Now the education department


New standards for incompetence

One day the chief minister takes credit for Punjab being ahead of other provinces in terms of performance and the next the education department makes headlines for unparalleled incompetence. Such breakdown makes it difficult to take the provincial leadership’s other assurances at face value – like being the most secure province as the insurgency hits the cities. That the education department mishandled Class-V examination, and worse is to be expected in other upcoming exams, defies explanation. This is the only function the examination department has in the whole year – to carry out annual examinations – and it’s not as if it is not adequately funded. The problem, as is becoming apparent, is incompetence, corruption, and so forth.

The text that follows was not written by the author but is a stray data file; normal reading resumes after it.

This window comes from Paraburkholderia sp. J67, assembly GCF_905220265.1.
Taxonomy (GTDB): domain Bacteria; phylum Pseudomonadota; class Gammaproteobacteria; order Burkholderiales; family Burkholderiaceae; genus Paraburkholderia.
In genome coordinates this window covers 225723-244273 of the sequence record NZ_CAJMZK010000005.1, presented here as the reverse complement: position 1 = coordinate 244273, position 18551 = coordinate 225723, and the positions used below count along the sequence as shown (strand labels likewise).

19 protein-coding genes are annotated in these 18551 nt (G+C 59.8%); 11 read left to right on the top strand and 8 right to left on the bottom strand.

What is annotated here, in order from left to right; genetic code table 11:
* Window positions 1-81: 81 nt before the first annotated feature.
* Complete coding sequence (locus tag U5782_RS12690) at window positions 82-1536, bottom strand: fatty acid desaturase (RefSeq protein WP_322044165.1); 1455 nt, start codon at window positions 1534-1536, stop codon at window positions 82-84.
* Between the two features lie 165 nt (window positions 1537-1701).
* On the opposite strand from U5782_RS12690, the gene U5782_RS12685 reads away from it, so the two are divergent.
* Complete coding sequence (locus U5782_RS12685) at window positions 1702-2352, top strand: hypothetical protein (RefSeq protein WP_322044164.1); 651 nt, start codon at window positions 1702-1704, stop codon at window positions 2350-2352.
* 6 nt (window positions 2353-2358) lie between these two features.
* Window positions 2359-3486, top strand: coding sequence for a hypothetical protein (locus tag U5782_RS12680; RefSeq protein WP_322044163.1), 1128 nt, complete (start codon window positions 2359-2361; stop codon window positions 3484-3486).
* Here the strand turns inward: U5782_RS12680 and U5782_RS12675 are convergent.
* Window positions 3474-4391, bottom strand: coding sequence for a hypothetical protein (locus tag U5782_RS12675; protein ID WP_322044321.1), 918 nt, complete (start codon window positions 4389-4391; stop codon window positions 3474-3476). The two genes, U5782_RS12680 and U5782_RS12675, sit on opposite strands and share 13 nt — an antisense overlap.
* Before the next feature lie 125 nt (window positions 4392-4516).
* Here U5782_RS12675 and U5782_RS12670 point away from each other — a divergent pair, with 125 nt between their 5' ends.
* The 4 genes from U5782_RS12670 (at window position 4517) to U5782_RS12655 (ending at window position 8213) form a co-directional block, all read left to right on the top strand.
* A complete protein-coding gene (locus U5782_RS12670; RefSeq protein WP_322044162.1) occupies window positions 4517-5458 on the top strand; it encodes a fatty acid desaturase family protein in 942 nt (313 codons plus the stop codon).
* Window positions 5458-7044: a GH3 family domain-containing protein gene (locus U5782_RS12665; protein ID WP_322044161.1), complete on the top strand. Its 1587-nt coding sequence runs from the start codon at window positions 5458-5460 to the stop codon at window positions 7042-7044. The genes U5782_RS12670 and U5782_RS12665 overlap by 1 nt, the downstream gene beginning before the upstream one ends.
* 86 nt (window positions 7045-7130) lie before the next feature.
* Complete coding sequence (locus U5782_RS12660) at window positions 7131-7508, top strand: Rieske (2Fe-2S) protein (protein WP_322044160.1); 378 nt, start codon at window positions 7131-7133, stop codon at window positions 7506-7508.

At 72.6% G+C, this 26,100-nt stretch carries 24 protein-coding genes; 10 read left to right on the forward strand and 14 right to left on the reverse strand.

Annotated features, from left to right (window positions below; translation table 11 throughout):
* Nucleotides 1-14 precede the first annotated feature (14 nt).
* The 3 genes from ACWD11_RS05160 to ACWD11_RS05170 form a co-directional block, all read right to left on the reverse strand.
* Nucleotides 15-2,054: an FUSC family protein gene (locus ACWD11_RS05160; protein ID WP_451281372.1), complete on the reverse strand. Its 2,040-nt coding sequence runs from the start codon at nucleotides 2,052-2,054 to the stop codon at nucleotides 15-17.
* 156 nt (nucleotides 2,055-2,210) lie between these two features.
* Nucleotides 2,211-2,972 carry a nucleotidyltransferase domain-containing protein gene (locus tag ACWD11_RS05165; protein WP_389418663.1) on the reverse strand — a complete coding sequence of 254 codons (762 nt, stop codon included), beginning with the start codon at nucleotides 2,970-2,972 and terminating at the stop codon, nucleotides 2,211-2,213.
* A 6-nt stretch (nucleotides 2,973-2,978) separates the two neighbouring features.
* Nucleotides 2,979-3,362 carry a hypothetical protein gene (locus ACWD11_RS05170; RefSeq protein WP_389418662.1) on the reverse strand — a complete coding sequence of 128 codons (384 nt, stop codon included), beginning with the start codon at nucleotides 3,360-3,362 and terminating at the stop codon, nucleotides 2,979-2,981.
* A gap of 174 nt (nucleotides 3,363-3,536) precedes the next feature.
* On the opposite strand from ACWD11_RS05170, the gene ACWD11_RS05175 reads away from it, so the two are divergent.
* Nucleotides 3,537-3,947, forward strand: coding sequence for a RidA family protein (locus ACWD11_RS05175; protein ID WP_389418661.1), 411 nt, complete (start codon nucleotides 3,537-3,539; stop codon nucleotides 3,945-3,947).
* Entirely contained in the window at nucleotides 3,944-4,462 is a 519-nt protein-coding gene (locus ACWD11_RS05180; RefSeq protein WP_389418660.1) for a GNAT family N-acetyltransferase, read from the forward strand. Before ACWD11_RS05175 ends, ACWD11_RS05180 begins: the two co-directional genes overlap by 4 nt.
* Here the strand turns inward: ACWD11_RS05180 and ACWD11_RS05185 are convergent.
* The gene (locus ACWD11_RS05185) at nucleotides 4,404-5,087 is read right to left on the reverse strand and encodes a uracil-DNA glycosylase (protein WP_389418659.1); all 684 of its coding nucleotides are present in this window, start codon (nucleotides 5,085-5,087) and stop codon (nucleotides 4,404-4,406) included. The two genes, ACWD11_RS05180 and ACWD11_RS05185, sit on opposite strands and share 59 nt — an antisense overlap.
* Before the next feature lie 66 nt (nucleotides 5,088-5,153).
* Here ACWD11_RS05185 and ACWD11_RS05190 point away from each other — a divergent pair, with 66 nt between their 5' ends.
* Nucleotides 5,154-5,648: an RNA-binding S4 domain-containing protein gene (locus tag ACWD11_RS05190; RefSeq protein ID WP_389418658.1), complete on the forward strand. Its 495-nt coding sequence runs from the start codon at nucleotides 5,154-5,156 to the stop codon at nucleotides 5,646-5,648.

In typical fashion, the province’s chief executive has now ordered an inquiry. And also in typical PML-N style, he has directed Education Minister Rana Mashood and Schools Education Department Secretary Abdul Jabbar Shaheen to carry out the investigation. If Shahbaz Sharif expects the two people ultimately responsible for the mess to admit wholesale ineptitude, and perhaps a resignation or two, he probably has another thing coming. Most likely, like other instances of unbelievable clumsiness – like recent petrol shortage – this too will be another one of those episodes where people will make some noise, the government will investigate, and eventually everything will be swept under the carpet. No heads will roll, no reforms will be initiated, and not much will change.

Education breakdown is perhaps the principal reason behind Pakistan’s current decadence. It is a little surprising that a government that does not understand the importance of education is unable to build that vital national narrative that is so essential in times of existential crises. Instead of ordering useless inquiries and commissions, and resorting to politically correct verbiage, the government is advised to seriously consider its style of governance. The people of today are far more aware, and empowered, than when the N-league came of age in Pakistani politics. The way it is running things, both in Punjab and the centre, it is hurting its future more than the people’s present.